This tutorial will walk you through the following:
MySQL is an extremely popular Open Source database management system that is licensed under the Gnu General Public License. It is available for almost all of the popular OS platforms and most Internet Service Providers will have MySQL installed and available for you to use as part of your hosting contract. For those of you who are writing applications that will violate the GPL. MySQL also offers a commercial license, which is very reasonably priced. We're not going to get into the details of what does and does not constitute a violation of the license - the MySQL web site has the full details (http://www.mysql.com/products/licensing.html) and examples of what you can and can't do with it. What we will be doing in this article and the next is getting an overview of how you can get going with PHP and MySQL in Dreamweaver MX. This article will concentrate on getting it all up and running.
Getting and setting up MySQL
The first thing that you will need to do is get and install MySQL. We're going to assume that you've managed to get PHP installed and configured for your web server, be it IIS, Apache or any of the many others.
As we said earlier, MySQL is Open Source, so if you are that way inclined, you can grab the MySQL source code and compile it yourself. For those of you who just want to get it up and running with minimal fuss, the MySQL web site provides binary installation versions of MySQL for you to download and install.
MySQL is currently available as two different versions. Version 3.23 has been
tested extensively in production environments and is the version you should
use if you intend to deploy your application in a production environment.
Version 4.0 is currently in gamma - it's beyond the beta stage, and has been used for over 2 months without any serious bugs. You should choose this version if you are doing new development. I use version 4.0 for all of my internal development and testing and it has been perfectly stable. The additional features in version 4 include speed enhancements, a new storage engine that supports transactions and low-level locking, and several other enhancements. At the time of writing Version 4.1 was announced as available, but there are currently no binary versions - source code only.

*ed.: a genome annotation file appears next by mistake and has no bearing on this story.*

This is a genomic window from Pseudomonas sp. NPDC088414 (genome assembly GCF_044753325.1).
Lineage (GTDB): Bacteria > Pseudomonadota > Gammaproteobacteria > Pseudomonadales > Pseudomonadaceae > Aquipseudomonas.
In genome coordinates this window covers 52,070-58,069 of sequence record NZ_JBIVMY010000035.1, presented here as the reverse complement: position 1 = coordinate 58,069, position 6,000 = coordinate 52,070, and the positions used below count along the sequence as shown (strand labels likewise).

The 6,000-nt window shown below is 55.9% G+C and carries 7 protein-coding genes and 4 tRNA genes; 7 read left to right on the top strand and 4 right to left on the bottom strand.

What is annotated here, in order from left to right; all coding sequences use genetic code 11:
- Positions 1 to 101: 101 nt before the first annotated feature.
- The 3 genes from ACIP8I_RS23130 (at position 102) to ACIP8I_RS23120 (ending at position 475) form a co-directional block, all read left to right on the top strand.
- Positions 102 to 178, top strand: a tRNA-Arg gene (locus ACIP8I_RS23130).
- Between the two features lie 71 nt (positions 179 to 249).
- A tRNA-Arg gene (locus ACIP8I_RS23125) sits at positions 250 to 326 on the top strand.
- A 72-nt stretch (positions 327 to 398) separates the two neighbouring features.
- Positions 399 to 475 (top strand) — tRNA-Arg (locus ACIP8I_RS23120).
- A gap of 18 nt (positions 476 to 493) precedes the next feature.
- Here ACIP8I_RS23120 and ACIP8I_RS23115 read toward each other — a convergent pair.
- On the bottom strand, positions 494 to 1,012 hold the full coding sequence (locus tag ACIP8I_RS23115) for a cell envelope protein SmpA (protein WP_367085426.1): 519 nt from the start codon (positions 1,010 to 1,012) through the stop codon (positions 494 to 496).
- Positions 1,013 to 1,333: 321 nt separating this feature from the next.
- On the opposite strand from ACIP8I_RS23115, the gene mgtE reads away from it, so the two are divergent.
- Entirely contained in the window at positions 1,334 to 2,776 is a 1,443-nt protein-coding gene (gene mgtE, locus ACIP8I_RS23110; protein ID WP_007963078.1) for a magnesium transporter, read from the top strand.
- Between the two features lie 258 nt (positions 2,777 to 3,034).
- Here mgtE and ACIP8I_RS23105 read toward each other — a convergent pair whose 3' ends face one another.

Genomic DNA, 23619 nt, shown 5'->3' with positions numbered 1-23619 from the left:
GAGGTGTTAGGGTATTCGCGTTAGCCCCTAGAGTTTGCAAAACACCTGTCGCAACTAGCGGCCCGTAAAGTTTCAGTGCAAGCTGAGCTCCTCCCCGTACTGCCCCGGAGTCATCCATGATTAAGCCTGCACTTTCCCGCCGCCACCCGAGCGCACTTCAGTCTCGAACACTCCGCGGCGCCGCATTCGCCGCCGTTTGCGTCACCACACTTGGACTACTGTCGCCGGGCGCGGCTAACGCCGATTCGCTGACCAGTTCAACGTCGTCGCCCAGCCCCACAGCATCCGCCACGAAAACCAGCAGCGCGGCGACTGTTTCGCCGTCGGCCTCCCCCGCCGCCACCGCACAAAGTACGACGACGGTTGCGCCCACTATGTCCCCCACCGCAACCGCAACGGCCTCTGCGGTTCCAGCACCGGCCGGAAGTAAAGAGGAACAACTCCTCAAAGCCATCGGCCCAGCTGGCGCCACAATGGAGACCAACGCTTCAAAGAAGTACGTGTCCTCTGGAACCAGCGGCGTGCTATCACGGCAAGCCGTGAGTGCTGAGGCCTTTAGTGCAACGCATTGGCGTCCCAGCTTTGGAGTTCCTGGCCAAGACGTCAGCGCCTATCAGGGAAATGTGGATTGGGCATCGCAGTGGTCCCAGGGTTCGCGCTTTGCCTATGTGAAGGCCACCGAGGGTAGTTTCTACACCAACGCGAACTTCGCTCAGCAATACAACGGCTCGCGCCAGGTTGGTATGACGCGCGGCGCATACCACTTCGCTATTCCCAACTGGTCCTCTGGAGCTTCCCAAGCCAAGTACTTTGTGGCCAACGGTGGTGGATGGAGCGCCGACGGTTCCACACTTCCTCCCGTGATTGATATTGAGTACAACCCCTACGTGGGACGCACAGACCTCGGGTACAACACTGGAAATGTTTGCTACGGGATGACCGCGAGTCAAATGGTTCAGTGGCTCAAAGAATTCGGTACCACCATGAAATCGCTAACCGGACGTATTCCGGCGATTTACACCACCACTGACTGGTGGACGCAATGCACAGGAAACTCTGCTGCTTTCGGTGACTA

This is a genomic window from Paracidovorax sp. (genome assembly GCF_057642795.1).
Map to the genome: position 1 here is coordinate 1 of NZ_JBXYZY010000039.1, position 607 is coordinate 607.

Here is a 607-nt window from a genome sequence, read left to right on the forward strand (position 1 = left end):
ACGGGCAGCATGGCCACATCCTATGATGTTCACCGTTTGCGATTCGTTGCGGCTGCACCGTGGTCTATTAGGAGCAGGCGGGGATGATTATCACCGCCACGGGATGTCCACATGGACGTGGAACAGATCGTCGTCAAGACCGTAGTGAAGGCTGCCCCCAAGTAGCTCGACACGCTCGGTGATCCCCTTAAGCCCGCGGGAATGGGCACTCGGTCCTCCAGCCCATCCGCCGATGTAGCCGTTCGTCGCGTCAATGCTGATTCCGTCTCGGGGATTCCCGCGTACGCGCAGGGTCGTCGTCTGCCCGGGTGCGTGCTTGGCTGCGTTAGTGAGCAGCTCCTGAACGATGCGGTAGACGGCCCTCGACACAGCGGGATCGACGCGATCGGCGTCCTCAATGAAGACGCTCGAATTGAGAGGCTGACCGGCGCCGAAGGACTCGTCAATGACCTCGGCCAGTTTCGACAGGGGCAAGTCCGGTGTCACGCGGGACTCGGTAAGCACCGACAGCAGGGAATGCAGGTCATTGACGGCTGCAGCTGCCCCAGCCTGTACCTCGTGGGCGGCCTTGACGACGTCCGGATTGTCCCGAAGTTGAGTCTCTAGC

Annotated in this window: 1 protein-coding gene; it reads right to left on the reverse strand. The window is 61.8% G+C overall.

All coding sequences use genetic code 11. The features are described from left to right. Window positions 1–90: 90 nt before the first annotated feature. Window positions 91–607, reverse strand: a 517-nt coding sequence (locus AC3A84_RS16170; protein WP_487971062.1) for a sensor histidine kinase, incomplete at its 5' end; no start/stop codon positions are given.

When you come to download MySQL you will notice that you can choose between Standard and Max. The Max version includes features that have not been thoroughly tested as well as debug information and should be used only if you wish to make use of these features. Since we won't be using any of the additional features introduced by version 4.0, you can download and install whichever version you prefer - http://www.mysql.com/downloads/index.html
Most hosting companies will already have MySQL set up for you, so we'll look at setting up MySQL for developing on your local machine. The Windows installation comes in the form of a Windows setup program - simply unzip the archive and run the SETUP.EXE file and install MySQL to its default location of C:\mysql.
To start MySQL, open a Command Prompt and change to the C:\mysql\bin folder. Type the command
This should display the message mysqld: ready for connections. You can now either leave this window minimized, and move onto setting up phpMyAdmin, or if you are running Windows NT, 200 or XP, install MySQL as a service. To do this stop the current console version of MySQL in the Command Prompt by typing Ctrl-C. When you are back at the prompt, type
MySQL will now appear in your Services control panel and you can start and stop it from there.
Allan comes from Cape Town, South Africa. He has been implicated in writing for several WROX, glasshaus, Wiley and Apress publications, generally in the 'cool stuff that PHP can do' sections.
You can catch up with him at his website http://www.mediafrenzy.co.za.